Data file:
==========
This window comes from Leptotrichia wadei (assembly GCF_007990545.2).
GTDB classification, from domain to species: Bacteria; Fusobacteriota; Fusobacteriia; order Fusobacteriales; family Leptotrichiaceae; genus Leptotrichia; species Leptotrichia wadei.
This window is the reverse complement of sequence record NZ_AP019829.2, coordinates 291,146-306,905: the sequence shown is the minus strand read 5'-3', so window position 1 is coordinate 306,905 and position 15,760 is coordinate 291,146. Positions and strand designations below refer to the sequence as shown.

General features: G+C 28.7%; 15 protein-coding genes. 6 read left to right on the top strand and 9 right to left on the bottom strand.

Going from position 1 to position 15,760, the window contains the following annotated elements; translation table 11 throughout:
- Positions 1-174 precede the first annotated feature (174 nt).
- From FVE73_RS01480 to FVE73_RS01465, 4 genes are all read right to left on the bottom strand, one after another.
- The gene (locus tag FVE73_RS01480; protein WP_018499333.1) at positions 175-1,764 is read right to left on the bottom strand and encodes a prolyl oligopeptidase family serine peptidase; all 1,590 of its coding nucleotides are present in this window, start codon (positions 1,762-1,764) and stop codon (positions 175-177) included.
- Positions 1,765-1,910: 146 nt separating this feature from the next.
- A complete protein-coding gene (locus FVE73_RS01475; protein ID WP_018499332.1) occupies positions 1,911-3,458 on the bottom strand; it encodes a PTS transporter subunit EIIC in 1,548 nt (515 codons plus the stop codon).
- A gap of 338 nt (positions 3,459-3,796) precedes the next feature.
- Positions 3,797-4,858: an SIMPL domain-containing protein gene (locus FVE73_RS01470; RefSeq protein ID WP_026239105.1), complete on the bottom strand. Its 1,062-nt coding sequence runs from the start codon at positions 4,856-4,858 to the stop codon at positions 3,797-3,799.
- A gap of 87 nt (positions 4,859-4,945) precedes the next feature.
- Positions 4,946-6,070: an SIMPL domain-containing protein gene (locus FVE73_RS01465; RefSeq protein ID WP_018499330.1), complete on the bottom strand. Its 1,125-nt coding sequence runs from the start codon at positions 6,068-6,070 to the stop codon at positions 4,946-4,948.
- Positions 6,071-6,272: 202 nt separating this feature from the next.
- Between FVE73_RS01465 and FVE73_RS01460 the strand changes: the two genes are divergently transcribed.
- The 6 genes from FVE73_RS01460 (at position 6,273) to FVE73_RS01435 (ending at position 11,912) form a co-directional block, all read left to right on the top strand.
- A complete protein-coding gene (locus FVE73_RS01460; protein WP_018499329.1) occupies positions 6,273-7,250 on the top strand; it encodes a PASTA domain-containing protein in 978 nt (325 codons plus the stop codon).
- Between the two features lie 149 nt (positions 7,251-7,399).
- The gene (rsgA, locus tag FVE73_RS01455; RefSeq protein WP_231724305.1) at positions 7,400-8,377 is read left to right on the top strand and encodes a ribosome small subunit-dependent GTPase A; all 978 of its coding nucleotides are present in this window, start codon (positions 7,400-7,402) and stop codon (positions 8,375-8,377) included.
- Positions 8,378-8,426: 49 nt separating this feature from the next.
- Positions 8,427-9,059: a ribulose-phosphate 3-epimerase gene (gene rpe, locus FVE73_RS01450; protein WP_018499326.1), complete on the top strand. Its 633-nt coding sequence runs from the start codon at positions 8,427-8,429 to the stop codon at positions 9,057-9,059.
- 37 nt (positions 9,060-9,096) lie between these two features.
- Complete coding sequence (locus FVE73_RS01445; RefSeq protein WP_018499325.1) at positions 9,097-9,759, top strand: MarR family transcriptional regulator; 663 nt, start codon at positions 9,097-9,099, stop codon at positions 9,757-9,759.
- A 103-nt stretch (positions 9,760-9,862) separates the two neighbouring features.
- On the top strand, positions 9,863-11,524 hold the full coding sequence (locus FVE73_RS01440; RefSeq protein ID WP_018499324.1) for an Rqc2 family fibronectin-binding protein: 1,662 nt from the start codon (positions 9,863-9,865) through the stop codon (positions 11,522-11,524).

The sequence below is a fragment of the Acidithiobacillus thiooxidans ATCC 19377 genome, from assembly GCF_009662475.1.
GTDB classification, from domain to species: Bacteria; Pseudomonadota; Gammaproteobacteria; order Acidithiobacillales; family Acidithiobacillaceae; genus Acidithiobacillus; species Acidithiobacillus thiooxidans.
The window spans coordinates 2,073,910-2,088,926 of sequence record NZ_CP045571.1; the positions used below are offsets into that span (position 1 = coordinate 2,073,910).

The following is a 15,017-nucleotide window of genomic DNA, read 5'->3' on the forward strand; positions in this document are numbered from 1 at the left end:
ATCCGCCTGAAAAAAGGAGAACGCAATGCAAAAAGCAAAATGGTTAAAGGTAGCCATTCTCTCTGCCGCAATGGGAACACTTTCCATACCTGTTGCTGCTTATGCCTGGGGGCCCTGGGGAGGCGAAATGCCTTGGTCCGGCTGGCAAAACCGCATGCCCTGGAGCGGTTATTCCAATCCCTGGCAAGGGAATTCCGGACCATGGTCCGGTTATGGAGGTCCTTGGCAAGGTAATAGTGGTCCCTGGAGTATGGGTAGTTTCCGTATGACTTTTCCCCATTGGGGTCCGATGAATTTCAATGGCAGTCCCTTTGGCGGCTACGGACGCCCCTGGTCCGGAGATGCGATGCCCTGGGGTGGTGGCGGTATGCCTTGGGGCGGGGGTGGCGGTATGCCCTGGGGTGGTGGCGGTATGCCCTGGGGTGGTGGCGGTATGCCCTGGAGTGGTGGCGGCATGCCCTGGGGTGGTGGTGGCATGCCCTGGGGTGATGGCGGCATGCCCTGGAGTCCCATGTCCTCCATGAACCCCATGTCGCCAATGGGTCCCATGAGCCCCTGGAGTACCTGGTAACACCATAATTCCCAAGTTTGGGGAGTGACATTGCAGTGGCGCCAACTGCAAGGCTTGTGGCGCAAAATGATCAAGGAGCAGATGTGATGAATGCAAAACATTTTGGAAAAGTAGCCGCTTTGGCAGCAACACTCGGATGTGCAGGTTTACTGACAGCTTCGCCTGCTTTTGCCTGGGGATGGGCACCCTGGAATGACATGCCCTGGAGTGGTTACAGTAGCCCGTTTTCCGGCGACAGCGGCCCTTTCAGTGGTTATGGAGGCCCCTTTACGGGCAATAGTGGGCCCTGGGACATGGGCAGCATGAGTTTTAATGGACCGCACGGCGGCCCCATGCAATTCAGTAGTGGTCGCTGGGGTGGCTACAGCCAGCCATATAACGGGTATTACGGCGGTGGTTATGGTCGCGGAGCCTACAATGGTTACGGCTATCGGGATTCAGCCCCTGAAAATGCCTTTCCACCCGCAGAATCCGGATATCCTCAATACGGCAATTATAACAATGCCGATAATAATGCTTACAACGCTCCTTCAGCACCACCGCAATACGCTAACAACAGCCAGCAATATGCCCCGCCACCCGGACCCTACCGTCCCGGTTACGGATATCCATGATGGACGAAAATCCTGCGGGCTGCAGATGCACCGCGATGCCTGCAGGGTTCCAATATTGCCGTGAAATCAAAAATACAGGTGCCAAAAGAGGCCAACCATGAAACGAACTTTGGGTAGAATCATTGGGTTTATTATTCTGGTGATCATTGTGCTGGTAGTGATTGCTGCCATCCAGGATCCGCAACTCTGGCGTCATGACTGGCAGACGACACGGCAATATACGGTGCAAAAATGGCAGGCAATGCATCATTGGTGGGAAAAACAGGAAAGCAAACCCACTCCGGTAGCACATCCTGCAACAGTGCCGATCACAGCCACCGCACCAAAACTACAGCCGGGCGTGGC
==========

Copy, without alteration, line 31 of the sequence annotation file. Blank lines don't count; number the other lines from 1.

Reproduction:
ATCCGCCTGAAAAAAGGAGAACGCAATGCAAAAAGCAAAATGGTTAAAGGTAGCCATTCTCTCTGCCGCAATGGGAACACTTTCCATACCTGTTGCTGCTTATGCCTGGGGGCCCTGGGGAGGCGAAATGCCTTGGTCCGGCTGGCAAAACCGCATGCCCTGGAGCGGTTATTCCAATCCCTGGCAAGGGAATTCCGGACCATGGTCCGGTTATGGAGGTCCTTGGCAAGGTAATAGTGGTCCCTGGAGTATGGGTAGTTTCCGTATGACTTTTCCCCATTGGGGTCCGATGAATTTCAATGGCAGTCCCTTTGGCGGCTACGGACGCCCCTGGTCCGGAGATGCGATGCCCTGGGGTGGTGGCGGTATGCCTTGGGGCGGGGGTGGCGGTATGCCCTGGGGTGGTGGCGGTATGCCCTGGGGTGGTGGCGGTATGCCCTGGAGTGGTGGCGGCATGCCCTGGGGTGGTGGTGGCATGCCCTGGGGTGATGGCGGCATGCCCTGGAGTCCCATGTCCTCCATGAACCCCATGTCGCCAATGGGTCCCATGAGCCCCTGGAGTACCTGGTAACACCATAATTCCCAAGTTTGGGGAGTGACATTGCAGTGGCGCCAACTGCAAGGCTTGTGGCGCAAAATGATCAAGGAGCAGATGTGATGAATGCAAAACATTTTGGAAAAGTAGCCGCTTTGGCAGCAACACTCGGATGTGCAGGTTTACTGACAGCTTCGCCTGCTTTTGCCTGGGGATGGGCACCCTGGAATGACATGCCCTGGAGTGGTTACAGTAGCCCGTTTTCCGGCGACAGCGGCCCTTTCAGTGGTTATGGAGGCCCCTTTACGGGCAATAGTGGGCCCTGGGACATGGGCAGCATGAGTTTTAATGGACCGCACGGCGGCCCCATGCAATTCAGTAGTGGTCGCTGGGGTGGCTACAGCCAGCCATATAACGGGTATTACGGCGGTGGTTATGGTCGCGGAGCCTACAATGGTTACGGCTATCGGGATTCAGCCCCTGAAAATGCCTTTCCACCCGCAGAATCCGGATATCCTCAATACGGCAATTATAACAATGCCGATAATAATGCTTACAACGCTCCTTCAGCACCACCGCAATACGCTAACAACAGCCAGCAATATGCCCCGCCACCCGGACCCTACCGTCCCGGTTACGGATATCCATGATGGACGAAAATCCTGCGGGCTGCAGATGCACCGCGATGCCTGCAGGGTTCCAATATTGCCGTGAAATCAAAAATACAGGTGCCAAAAGAGGCCAACCATGAAACGAACTTTGGGTAGAATCATTGGGTTTATTATTCTGGTGATCATTGTGCTGGTAGTGATTGCTGCCATCCAGGATCCGCAACTCTGGCGTCATGACTGGCAGACGACACGGCAATATACGGTGCAAAAATGGCAGGCAATGCATCATTGGTGGGAAAAACAGGAAAGCAAACCCACTCCGGTAGCACATCCTGCAACAGTGCCGATCACAGCCACCGCACCAAAACTACAGCCGGGCGTGGC